I’ve spent time in the field as a physician, and I think the health care workers in the Democratic Republic of the Congo are among the bravest people on Earth right about now.

In addition to dealing with rebel attacks and community distrust, every time it’s announced that the DRC’s Ebola outbreak may be under control, it seems to spread with a new vengeance, setting sometimes daily records.

And Ebola has finally crossed the border into Uganda where authorities have identified over 100 people who may have come into contact with the disease, including health care workers.


In 2014, the West Africa Ebola pandemic put the world on edge and took 11,000 lives. Health care workers did not have access to the fundamental tools of infection prevention and control, and it put their lives at significant risk.

Ebola deaths were 103-fold higher in health care workers in Sierra Leone than in the general population, 42-fold higher in Guinea health workers, and Liberia lost eight percent of its health workforce to the disease. Why? In part because health care workers didn’t have suitable hygiene resources and could not adequately wash their hands.

Tragically, problems with water, sanitation and hygiene (WASH) persist. This DRC outbreak is now the second-longest in recorded history. Key barriers to curbing this complex outbreak include lack of triage and isolation facilities, lack of protective equipment, the inability to decontaminate, and inadequate waste management.

In other words, there’s still a real problem with access to the foundations of global health: WASH in health care facilities.

In the DRC, 49 percent of health care facilities have no water services and 59 percent have no sanitation services. A new report from the World Health Organization (WHO) and UNICEF sets a first-ever global baseline measure of the availability of WASH inside health care facilities based on data from 125 countries.

The findings are dire: 2 billion people are served by health care facilities without basic water services while 1.5 billion people are served by health care facilities without sanitation.

Preventing and containing disease outbreaks – and delivering adequate health care – is impossible with no clean water, no soap and no toilets.

These circumstances present a global threat of their own. Bafflingly, WASH is an area where global health policy continues to dangerously lag.

While there is no doubt that the DRC’s Ebola outbreak has grown increasingly complex, the global health community must focus attention on not just the immediate problem, but the foundational weaknesses that cripple the prevention and containment of a range of potential pandemic diseases, like MERS, Nipah virus, Lassa hemorrhagic fever, Rift Valley fever and Zika, as well as Ebola and antibiotic resistance.

For these viruses as well as a host of more common infections, improved hygiene is the most powerful and cost-effective way to prevent and contain illnesses, protect vulnerable newborns and the immune-suppressed, prevent person-to-person transmission, avoid antibiotic resistance, and stop global pandemics.

Getting WASH into health care facilities is a solvable problem. When I served as U.S. Senate majority leader, I drafted legislation to formalize U.S. policy addressing the overall lack of safe water and sanitation in developing nations.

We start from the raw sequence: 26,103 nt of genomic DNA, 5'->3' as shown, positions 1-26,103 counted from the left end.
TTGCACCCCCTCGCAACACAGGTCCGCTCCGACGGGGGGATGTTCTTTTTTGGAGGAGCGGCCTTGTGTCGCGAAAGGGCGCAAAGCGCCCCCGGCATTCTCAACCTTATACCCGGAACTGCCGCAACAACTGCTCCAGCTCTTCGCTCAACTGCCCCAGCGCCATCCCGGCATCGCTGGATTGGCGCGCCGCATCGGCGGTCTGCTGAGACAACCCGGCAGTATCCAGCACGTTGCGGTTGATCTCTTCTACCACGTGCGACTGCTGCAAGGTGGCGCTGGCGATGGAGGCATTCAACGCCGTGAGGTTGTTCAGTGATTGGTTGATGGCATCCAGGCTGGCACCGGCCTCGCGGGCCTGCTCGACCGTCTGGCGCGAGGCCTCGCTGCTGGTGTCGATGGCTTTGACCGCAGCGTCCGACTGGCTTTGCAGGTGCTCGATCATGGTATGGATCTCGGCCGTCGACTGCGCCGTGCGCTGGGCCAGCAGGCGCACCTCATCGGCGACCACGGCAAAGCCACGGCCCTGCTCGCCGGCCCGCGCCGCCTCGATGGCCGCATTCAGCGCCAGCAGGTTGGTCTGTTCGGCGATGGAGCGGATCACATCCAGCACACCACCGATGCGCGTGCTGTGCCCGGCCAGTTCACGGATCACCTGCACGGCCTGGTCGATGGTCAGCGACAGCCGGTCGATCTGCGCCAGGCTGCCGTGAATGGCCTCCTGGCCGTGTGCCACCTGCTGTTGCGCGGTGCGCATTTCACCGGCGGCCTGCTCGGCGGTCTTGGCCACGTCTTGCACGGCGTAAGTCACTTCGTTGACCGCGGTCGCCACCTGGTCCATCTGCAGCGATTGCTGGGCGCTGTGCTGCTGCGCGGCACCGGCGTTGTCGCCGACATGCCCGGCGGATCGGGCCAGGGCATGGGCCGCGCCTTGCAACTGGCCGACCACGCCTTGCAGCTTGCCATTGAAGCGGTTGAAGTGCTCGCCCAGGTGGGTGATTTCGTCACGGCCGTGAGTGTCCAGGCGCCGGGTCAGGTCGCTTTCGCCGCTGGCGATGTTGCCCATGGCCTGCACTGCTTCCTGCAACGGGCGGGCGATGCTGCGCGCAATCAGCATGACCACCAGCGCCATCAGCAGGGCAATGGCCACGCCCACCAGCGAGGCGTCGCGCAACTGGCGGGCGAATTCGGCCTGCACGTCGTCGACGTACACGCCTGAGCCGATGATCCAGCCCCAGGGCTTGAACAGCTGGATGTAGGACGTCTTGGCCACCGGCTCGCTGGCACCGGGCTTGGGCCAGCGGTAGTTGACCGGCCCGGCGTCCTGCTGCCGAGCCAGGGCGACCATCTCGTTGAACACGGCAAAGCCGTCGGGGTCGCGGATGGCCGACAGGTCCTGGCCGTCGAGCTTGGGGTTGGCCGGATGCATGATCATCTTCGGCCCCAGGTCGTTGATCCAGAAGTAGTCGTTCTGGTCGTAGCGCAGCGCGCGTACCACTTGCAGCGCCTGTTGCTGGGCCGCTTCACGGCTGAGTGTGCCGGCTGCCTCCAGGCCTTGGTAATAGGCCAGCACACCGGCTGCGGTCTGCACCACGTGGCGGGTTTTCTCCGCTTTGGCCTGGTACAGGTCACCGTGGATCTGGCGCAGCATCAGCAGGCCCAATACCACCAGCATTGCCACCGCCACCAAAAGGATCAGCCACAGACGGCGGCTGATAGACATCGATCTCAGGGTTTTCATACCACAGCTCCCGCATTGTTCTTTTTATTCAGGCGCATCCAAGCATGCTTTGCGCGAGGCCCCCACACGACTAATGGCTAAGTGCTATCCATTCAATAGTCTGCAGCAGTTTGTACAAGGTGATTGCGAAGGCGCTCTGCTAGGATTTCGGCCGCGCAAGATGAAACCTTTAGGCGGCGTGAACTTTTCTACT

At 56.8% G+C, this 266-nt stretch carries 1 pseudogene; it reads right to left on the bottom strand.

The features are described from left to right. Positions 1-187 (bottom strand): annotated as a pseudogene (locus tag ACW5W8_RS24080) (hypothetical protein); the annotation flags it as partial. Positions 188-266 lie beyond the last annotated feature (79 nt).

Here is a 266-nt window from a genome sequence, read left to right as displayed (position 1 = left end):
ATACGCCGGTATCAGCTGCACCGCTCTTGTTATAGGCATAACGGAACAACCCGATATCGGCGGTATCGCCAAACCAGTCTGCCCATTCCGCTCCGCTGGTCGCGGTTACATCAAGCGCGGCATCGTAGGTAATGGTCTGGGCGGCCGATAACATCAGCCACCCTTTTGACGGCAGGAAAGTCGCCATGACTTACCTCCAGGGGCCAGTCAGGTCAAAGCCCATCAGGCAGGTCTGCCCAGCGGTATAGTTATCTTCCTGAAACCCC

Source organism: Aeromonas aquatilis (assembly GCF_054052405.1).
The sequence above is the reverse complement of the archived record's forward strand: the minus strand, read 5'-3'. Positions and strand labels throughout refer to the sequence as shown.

Alongside Democratic leader Sen. Harry Reid of Nevada, we passed the “Senator Paul Simon Water for the Poor Act” (named for our colleague and longtime champion for WASH) in 2005 with strong bipartisan backing. For the first time, WASH became an objective of U.S. foreign assistance.

American commitment alone cannot be the answer, of course, but a budding global public-private collaborative effort to get WASH into health care facilities is emerging.

In the U.S., 80 private donors and non-governmental organizations just announced commitments to new funding, technical assistance, research and evaluation, maintenance training and advocacy totaling well over $120 million.

In September, a global event on WASH in health care facilities will take place in Zambia, organized by WHO and UNICEF, to focus on country action and global work plans.

And recently, the 194 WHO member states (including the U.S.) passed a significant World Health Assembly Resolution, marking the first time countries have joined together to acknowledge this global health crisis and begin the next steps.

Now is the time to make real our words and move this global resolution forward with concrete plans and action. From health security to economic security, it’s in our nation’s best interest to elevate this issue and augment these efforts. And it is the right thing to do. So let’s take these logical next steps.

The U.S. Agency for International Development must continue to elevate the fundamental importance of WASH in its overall work (in accordance with the 2017 Global Water Strategy) and adopt an agency-wide policy that WASH be made available in every health care facility in which the agency is active. This will require coordination between the water and global health teams.


The Centers for Disease Control and Prevention must ensure that WASH in health care facilities is integrated into its existing programs related to pandemic disease preparation, prevention and control.

Which brings us back to the DRC. This is the ninth Ebola outbreak in the DRC since 1976. So far, nearly 2,400 people have been infected – including 126 health care workers – and more than 1,600 people have died. The outbreak threatens neighboring Burundi, Rwanda and South Sudan, and has entered Uganda. This outbreak should be a harsh reminder that pandemics know no borders and investing in prevention is the best cure.